Carper, colleagues introduce bill to improve care, safety of unaccompanied minors at southern border

Delaware News Desk
Sen. Tom Carper, D-Delaware, senior member of the Homeland Security and Governmental Affairs Committee, along with Sens. Rob Portman, R-Ohio; Richard Blumenthal, D-Connecticut; and James Lankford, R-Oklahoma, introduced legislation — the Responsibility for Unaccompanied Minors Act — which requires the Department of Health and Human Services to keep better track of and care for unaccompanied children at the Southern border.

Sen. Tom Carper, D-Delaware, senior member of the Homeland Security and Governmental Affairs Committee, along with Sens. Rob Portman, R-Ohio; Richard Blumenthal, D-Connecticut; and James Lankford, R-Oklahoma, introduced legislation — the Responsibility for Unaccompanied Minors Act — which requires the Department of Health and Human Services to keep better track of and care for unaccompanied children at the Southern border.  

This measure, which was first introduced in September 2018, will help both ensure the children’s safety and ensure they appear at their immigration court proceedings. A summary of the bill is at bit.ly/3cESE0h and the bill text is available at bit.ly/2OGAq6B. 

Since fiscal 2014, HHS has placed more than 325,000 unaccompanied children with adult sponsors in the U.S. while they wait for their immigration court proceedings. Prior to the pandemic, in fiscal 2019, HHS placed a record 69,488 unaccompanied children with sponsors in the U.S. In fiscal 2020, that number dropped significantly due to pandemic-related restrictions to 15,381. DHS forecasts suggest that 117,000 children may attempt to cross the southern border this year.  

Following reports in 2015 that HHS placed eight unaccompanied children with human traffickers who put those children into forced labor in Ohio, the Permanent Subcommittee on Investigations has been conducting oversight of HHS’s program to care for those children. PSI, led by then Chairman Portman and Ranking Member Carper, has documented its findings in three reports, released on Dec. 8, 2020, Aug. 15, 2018, and Jan. 28, 2016. PSI learned that no agency takes responsibility for enforcing sponsor agreements to care for these children once HHS places children with sponsors. PSI also learned that, although HHS began calling children and sponsors 30 days after placement after the Subcommittee’s 2016 report, HHS frequently could not reach the child or sponsor and could not determine their location with certainty — much less any information about the child’s well-being.  

Based on those oversight findings, yesterday, Carper, Portman, Blumenthal and Lankford reintroduced the Responsibility for Unaccompanied Minors Act. The bill clarifies that HHS is responsible for ensuring these children’s safety. It requires HHS to run background checks before placing children with sponsors, to make sure sponsors live up to their agreement to care for the children and ensure they appear at their immigration court proceedings and to notify state governments before placing children in those states. And it increases immigration court judges so the Department of Justice can process all immigration cases more efficiently.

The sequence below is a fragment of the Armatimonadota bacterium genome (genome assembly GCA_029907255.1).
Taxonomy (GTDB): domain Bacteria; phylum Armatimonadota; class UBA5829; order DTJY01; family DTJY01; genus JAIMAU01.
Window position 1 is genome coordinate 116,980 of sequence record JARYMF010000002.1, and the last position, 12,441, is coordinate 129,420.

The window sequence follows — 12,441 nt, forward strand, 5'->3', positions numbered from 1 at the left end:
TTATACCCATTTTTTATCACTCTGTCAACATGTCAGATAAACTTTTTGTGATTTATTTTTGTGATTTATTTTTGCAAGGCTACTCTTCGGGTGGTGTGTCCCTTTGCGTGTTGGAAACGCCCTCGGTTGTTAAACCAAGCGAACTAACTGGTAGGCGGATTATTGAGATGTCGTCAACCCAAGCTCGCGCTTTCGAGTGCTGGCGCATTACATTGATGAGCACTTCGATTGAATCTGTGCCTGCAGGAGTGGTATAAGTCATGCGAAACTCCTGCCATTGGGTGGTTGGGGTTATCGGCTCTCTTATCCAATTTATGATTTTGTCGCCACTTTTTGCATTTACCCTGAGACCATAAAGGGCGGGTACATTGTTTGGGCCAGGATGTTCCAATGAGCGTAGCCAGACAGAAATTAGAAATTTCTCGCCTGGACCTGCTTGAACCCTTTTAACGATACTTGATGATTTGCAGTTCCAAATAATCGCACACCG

“For decades, we have seen waves of unaccompanied minors arrive at our southern border — young people who have left everything they know behind and made an incredibly dangerous journey in search of refuge,” said Carper. “In many cases, these children have traveled hundreds, if not thousands, of miles fleeing extreme poverty and unspeakable violence in their home countries. Thanks to the work we have done on the Permanent Subcommittee on Investigations, we have seen that significant gaps in our broken immigration system continue to fail these migrant children and make an already challenging reality they face even more difficult, and, too often, more dangerous.”  

“As the Biden administration grapples with the rise of children arriving at our southern border and seeks to implement measures to treat these migrant children with the dignity and the respect they deserve, there is more we can do on a bipartisan basis,” continued Carper. “This legislation we are reintroducing today will help to ensure we can protect an already vulnerable population and that we do not make it harder for these minors to adhere to our immigration processes. I want to thank my colleagues for their willingness to work toward productive solutions that keep these children safe, as we have a moral obligation to ensure that they are given a fair chance in our immigration system.”